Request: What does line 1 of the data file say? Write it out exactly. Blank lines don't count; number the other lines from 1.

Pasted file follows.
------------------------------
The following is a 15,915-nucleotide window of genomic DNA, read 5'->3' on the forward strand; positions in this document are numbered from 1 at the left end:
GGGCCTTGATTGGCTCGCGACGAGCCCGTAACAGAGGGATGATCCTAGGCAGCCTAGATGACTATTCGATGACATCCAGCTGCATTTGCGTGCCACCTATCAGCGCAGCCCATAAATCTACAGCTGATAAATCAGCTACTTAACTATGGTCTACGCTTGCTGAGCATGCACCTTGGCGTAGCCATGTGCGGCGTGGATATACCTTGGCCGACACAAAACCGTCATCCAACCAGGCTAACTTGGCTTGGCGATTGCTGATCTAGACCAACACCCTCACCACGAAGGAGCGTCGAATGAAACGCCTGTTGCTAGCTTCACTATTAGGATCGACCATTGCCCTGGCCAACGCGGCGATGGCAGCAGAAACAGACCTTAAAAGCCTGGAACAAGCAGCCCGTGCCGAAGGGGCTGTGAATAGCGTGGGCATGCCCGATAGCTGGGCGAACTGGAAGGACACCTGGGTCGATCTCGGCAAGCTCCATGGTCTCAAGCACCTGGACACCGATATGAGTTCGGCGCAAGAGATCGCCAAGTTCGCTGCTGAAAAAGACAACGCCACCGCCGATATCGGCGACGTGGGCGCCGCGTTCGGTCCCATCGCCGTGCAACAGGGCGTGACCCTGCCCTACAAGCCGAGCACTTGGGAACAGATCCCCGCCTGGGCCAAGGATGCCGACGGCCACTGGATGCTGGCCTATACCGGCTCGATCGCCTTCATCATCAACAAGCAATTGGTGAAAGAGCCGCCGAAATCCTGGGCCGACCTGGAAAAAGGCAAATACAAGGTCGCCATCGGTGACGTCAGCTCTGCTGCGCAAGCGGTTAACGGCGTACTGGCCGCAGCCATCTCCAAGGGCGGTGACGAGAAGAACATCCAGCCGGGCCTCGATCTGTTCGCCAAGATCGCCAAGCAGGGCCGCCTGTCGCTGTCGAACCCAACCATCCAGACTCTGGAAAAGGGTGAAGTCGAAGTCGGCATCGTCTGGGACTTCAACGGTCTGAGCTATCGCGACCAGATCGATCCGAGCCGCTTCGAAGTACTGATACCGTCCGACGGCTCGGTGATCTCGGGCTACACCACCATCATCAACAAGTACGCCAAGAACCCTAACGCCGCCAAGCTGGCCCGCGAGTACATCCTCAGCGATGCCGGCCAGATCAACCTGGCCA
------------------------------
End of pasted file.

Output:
The following is a 15,915-nucleotide window of genomic DNA, read 5'->3' on the forward strand; positions in this document are numbered from 1 at the left end: